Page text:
Distribute Course Work and Manage Assessments
Quercus offers a variety of features instructors can use to share course materials with their students and ensure the ongoing success of your course if a disruption affects access to the physical campus. You can leverage these features to accomplish the following:
Distribute Course Syllabus
- Post the syllabus on your Quercus course site so that students have ongoing access to this important document.
- Consult guidelines for developing a course syllabus.
- Prepare the course syllabus in advance of your first class meeting.
- Share course procedures:
- Highlight important course procedures, including those that might be particularly relevant should you or the students be absent
- Point out key dates in your course, such as assignment deadlines, in-class activities, and tests
- Include information about how you will communicate with your students in the event of unexpected circumstances (including absences).
- Provide a copy of your final syllabus to your department.
- Contact Syllabus Services offered by the U of T Libraries’ Scholarly Communications and Copyright Office to ensure course materials that distributed online to students comply with Canadian copyright law
- If your department is using the Course Information System (CIS) contact your divisional educational technology representative
Share and Deliver Course Content
- Use Modules and Pages to organize and post content (e.g., readings, links, notes and handouts). Watch video: Quercus Course Design: Modules or Pages? For information on copyright and the use of copyrighted materials in your courses, please visit the University of Toronto’s Scholarly Communications and Copyright Office.
- Use lecture capture software to record mini lectures and share with your students via one of the available streaming options in Quercus. For considerations, please see CTSI’s Audio and Video Recordings of Lectures and Class Sessions page.
- Canvas Mobile apps are available to view posted content and receive course notifications and updates from a phone or tablet, but they should not be used for any high-risk activities such as submitting assignments or quizzes—important tasks and assessments should be completed on a desktop or laptop computer instead.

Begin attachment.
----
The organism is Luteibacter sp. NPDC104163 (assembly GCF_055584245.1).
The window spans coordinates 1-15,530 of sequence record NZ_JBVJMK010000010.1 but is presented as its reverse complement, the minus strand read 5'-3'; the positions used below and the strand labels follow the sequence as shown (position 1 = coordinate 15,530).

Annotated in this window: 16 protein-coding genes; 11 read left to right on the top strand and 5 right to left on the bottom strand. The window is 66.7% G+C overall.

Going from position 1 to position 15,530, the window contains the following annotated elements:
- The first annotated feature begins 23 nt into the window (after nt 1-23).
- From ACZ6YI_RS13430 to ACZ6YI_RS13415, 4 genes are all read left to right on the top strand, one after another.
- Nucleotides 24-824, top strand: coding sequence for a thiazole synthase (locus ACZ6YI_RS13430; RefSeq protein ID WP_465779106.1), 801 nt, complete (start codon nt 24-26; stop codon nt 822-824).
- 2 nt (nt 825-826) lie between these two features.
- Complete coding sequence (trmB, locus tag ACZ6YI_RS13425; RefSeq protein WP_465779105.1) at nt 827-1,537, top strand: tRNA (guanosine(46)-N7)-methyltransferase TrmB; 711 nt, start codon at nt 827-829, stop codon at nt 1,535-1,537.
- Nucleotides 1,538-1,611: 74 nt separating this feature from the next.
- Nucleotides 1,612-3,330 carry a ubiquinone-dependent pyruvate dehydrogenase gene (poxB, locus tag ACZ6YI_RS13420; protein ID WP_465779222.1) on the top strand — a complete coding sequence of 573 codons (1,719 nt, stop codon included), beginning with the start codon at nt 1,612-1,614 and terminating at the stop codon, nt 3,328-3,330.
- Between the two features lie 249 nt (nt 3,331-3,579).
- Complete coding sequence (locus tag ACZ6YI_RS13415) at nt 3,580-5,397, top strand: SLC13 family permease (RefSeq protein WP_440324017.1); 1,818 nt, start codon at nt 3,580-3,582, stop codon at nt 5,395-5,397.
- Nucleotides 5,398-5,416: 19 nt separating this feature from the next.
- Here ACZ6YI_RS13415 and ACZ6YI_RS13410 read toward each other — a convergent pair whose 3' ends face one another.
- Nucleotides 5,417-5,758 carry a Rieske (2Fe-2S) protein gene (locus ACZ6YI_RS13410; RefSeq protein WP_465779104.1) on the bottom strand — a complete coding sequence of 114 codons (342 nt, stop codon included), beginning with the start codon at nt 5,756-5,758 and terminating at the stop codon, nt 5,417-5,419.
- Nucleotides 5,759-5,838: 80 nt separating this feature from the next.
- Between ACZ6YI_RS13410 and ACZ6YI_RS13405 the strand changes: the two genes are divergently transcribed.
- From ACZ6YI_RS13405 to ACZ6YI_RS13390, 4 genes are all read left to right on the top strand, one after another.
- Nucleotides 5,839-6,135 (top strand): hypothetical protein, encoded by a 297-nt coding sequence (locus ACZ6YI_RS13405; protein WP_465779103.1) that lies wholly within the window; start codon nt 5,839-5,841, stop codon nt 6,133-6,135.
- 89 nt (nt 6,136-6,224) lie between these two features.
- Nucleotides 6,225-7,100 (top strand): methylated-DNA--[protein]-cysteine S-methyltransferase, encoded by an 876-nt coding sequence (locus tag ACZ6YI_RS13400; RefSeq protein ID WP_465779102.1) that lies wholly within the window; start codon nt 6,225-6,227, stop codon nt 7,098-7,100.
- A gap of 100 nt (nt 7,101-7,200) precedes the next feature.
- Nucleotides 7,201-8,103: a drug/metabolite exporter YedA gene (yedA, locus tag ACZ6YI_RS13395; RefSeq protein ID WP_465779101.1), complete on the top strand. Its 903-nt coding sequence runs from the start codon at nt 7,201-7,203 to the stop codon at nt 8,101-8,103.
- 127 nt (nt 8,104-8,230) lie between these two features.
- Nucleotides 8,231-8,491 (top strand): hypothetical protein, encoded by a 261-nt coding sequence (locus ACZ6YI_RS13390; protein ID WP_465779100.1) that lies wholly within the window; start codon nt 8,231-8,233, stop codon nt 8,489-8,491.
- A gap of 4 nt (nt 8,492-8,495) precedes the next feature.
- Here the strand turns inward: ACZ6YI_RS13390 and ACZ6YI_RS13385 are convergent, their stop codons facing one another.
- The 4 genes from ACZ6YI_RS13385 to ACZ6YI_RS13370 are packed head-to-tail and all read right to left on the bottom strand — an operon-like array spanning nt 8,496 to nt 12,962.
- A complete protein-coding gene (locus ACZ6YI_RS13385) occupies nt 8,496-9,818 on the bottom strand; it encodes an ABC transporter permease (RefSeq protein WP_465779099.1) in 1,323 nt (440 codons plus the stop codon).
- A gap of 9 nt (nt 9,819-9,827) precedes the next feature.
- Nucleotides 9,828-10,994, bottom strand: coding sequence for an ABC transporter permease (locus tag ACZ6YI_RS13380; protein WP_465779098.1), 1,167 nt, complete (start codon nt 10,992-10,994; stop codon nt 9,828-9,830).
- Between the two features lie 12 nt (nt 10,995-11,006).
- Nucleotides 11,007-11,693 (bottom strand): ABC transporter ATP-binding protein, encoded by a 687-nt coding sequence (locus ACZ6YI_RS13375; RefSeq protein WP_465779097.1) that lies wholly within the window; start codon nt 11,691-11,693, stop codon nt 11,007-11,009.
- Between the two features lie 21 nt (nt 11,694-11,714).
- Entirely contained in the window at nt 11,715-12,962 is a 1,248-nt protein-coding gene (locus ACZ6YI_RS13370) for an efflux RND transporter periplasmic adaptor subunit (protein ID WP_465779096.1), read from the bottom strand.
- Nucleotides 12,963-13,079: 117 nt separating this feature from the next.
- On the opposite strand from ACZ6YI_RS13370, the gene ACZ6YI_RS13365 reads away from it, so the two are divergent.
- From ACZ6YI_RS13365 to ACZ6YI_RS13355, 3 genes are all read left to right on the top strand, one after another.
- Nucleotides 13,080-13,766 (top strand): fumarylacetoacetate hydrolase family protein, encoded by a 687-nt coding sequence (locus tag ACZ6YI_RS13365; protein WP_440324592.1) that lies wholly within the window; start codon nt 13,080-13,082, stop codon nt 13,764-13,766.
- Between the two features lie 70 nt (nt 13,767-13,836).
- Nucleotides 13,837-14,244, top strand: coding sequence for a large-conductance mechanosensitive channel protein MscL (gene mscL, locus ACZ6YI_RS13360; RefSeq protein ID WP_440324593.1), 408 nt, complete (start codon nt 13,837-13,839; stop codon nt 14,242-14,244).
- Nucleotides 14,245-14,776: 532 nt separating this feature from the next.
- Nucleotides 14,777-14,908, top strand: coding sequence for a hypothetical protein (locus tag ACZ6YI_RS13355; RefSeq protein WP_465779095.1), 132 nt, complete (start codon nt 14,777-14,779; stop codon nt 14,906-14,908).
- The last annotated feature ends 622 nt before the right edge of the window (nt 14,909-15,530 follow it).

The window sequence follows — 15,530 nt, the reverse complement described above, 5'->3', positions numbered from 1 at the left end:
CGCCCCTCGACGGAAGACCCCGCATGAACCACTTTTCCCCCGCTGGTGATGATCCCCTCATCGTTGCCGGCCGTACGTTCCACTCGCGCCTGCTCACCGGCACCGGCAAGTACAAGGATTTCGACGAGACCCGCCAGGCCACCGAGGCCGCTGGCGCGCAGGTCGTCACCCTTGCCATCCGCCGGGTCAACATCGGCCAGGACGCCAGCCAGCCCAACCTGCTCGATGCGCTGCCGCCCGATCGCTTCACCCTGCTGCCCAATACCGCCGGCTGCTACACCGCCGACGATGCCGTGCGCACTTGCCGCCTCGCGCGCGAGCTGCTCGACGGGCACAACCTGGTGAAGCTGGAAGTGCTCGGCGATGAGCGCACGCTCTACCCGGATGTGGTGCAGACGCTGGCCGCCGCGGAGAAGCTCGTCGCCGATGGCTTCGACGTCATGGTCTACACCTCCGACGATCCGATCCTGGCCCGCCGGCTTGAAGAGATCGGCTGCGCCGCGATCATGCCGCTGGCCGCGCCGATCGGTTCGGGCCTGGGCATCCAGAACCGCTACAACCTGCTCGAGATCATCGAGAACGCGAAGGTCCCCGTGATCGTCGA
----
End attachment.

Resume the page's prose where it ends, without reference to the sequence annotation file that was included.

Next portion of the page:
Grading Policies and Practices
- Review the University of Toronto Assessment and Grading Practices Policy, notably the following statements, keeping in mind that if a disruption is declared by the Provost or Academic Board, more flexible procedures may be implemented:
- “Student performance in a course shall be assessed on more than one occasion. No one essay, test, examination, etc. should have a value of more than 80% of the grade” (B, 1.4.1).
- “At least one piece of term work which is a part of the evaluation of a student performance, whether essay, lab report, review, etc., shall be returned to the student prior to the last date for withdrawal from the course without academic penalty” (B, 1.5.1).
- “After the methods of evaluation have been made known the instructor may not change them or their relative weight without the consent of a simple majority of students attending the class, provided the vote is announced no later than in the previous class. Any changes must be reported to the division or the department, or in the case of graduate courses, the graduate unit” (B, 1.3).
- Include multiple points of evaluation in the design of a course so that it is possible to drop and re-weight assignments if required.
- Provide copies of tests and exams to your department/division in advance of their scheduled date. This allows departments/divisions to administer the tests or exams in the event of that you are absent due to unforeseen circumstances.
- Consider designing your course so that a portion of assignments and activities can be or are delivered online through Quercus.
- Review CTSI’s Tips for Online Assessment
- Use the Quercus Assignments tool to distribute and accept electronic assignments. Share information with students on how to submit online assignments via Quercus.
- Use the SpeedGrader to provide feedback on student assignment submissions.
- Use the Quizzes tool for low-stakes online assessments, including surveys.
- For administering high-stakes tests and exams, consult CTSI’s information on Online Exams and Online Proctoring Guidelines, How to Hold a Vote to Modify Methods of Evaluation, information on Turnitin, Administering Take-Home Exams Using the Assignments Tool in Quercus (video) and Using Quercus Quizzes Tool for Automated Online Test (video).
- Use the Rubrics tool to define assignment expectations and grading criteria to students before they submit. After they submit, use the rubric to facilitate providing feedback.
- Use the Gradebook to give students access to their grades and feedback. View the tip sheets: Enter grades manually in Gradebook, Adding a grade column for a non-submission assignment and Multimedia feedback in SpeedGrader
- For all information about the course evaluation framework at the University of Toronto, including important dates and timelines, and any important notices, please visit courseevaluations.utoronto.ca.
Consult the CTSI Online Learning Instructor Toolkit for additional strategies for effective teaching in the online environment.